ST. LOUIS – River levels are falling Thursday after record and near-record flooding in parts of the Midwest, but the crisis is far from over. Officials have not said when hundreds of residents displaced from flooded properties in suburban St. Louis will be allowed to return home, but they have warned of the dangers that await them.
Mississippi River floodwaters inundate Riverfront Park in Alton, Ill., Wednesday May 3, 2017. (John Badman/The Telegraph via AP)
Downpours that dumped up to a foot of rain in parts of the nation’s midsection last weekend led to the sudden surge of water. Flooding is blamed in at least nine deaths, and an 18-month-old Arkansas girl swept away by floodwater is missing and presumed dead. Hundreds of homes and businesses were damaged in Oklahoma, Missouri, Arkansas and Illinois, and the Wabash River in Indiana was flooding at Terre Haute, Vincennes and other places.
The Midwest wasn’t alone. Up to 8 inches of rain fell Wednesday in parts of Louisiana, leading to flash flooding. A school bus trying to drive on a flooded road got stuck and nearly tipped over near the town of Iowa, Louisiana. Students and the driver were rescued and no one was hurt.
A steady rain that began Wednesday continued Thursday over middle America. The National Weather Service said the additional water – up to 4 inches of rain in some areas – shouldn’t cause rivers to rise higher, but will prolong the flood.
Major flooding is occurring on the Missouri River in eastern Missouri and the Mississippi River in Missouri and Illinois. A Mississippi River bridge at Chester, Illinois, will close at noon Thursday because flood gates on the Missouri side will block the bridge entrance.
City officials in tiny West Alton, Missouri, about 20 miles north of St. Louis, urged residents to get out of town amid concerns the Missouri River levee there could break.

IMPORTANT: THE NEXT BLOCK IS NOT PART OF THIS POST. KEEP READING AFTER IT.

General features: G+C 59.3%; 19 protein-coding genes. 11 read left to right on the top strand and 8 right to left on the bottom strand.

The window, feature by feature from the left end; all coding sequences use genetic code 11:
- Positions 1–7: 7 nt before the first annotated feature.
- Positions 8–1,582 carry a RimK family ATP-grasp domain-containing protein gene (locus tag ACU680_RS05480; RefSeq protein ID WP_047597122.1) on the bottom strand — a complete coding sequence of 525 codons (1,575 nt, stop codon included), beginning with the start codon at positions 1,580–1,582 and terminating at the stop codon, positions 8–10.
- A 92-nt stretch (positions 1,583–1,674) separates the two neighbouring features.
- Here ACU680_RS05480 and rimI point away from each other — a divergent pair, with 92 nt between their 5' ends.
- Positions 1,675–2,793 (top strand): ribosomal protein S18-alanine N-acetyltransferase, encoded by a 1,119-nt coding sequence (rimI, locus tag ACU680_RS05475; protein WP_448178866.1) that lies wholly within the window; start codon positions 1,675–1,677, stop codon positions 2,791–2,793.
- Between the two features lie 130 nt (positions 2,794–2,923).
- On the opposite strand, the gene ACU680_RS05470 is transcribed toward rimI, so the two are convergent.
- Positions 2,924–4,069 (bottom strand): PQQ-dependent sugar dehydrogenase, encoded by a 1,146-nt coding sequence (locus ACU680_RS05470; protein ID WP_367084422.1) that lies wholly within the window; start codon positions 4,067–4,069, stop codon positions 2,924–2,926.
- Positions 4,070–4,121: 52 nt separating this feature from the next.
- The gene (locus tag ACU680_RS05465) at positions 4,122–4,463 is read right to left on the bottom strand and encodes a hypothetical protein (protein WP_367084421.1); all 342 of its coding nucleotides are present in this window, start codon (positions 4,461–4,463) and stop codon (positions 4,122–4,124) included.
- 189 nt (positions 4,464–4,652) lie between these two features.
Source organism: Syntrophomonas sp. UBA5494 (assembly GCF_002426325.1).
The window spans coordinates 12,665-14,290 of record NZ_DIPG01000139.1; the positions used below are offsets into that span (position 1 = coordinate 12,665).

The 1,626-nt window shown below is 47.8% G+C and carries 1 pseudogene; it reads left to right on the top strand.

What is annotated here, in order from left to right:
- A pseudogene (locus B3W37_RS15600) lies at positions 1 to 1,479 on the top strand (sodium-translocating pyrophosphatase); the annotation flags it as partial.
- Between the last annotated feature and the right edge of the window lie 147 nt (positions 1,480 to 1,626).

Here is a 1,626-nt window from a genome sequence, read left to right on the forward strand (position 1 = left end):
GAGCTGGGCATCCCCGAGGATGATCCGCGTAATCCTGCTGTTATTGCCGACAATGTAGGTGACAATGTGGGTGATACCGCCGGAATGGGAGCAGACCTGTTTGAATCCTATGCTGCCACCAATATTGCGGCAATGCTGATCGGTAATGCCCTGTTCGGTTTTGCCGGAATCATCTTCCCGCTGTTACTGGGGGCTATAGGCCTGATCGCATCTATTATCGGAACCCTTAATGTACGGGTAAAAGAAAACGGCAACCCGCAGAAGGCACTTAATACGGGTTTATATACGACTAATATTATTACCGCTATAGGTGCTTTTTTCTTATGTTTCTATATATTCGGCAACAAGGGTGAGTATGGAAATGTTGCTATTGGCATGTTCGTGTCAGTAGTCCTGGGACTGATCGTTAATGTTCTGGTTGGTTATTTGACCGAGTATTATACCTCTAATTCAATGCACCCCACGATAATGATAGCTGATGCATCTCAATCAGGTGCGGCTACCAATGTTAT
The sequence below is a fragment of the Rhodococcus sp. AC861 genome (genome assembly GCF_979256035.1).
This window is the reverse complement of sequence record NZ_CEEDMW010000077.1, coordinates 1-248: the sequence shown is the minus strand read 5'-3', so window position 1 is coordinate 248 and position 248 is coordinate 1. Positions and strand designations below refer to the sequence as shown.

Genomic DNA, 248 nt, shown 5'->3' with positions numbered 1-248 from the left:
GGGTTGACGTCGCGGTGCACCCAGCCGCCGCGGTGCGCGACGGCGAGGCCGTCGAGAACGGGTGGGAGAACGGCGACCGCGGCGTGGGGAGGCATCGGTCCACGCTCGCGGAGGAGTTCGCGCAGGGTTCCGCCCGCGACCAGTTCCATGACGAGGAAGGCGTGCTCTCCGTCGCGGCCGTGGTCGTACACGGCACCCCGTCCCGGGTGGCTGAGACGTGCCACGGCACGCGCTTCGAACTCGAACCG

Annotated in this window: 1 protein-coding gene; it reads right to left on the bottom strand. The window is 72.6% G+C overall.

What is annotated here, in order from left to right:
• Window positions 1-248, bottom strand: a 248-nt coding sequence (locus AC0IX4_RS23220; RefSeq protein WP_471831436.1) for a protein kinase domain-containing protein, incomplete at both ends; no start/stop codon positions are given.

The worst of the damage was along smaller rivers.
The Black River that runs from southeast Missouri into northeast Arkansas was down after cresting at record levels earlier this week in places such as Poplar Bluff, Missouri, and Pocahontas, Arkansas. But the mess left behind was substantial. More than 100 members of the Arkansas National Guard are assisting with the flood-fighting effort. Gov. Asa Hutchinson said 25 guard vehicles are prepared for high-water rescues as needed in an area where at least nine levee breaches have been reported.
The Meramec River in suburban St. Louis also is on the decline. A levee at Valley Park, Missouri, was holding, as is a sandbag levee consisting of 250,000 bags in nearby Eureka. But the river remains dangerously high, and St. Louis County Police Chief Jon Belmar urged patience for evacuated residents anxious to get back home.
Health officials also warned residents that raw sewage, chemicals and other dangerous material in floodwater created contamination concerns. Wildlife displaced by flooding also pose a potential threat.
Hundreds of roads remain closed, including a busy stretch of Interstate 44 in suburban St. Louis. But southbound Interstate 55, which closed Wednesday, reopened Thursday morning.
Traffic is closed on the Mississippi River. The U.S. Coast Guard late Tuesday closed a 14.5-mile stretch of the river near St. Louis, blocking a vital passageway for moving agricultural goods and other products.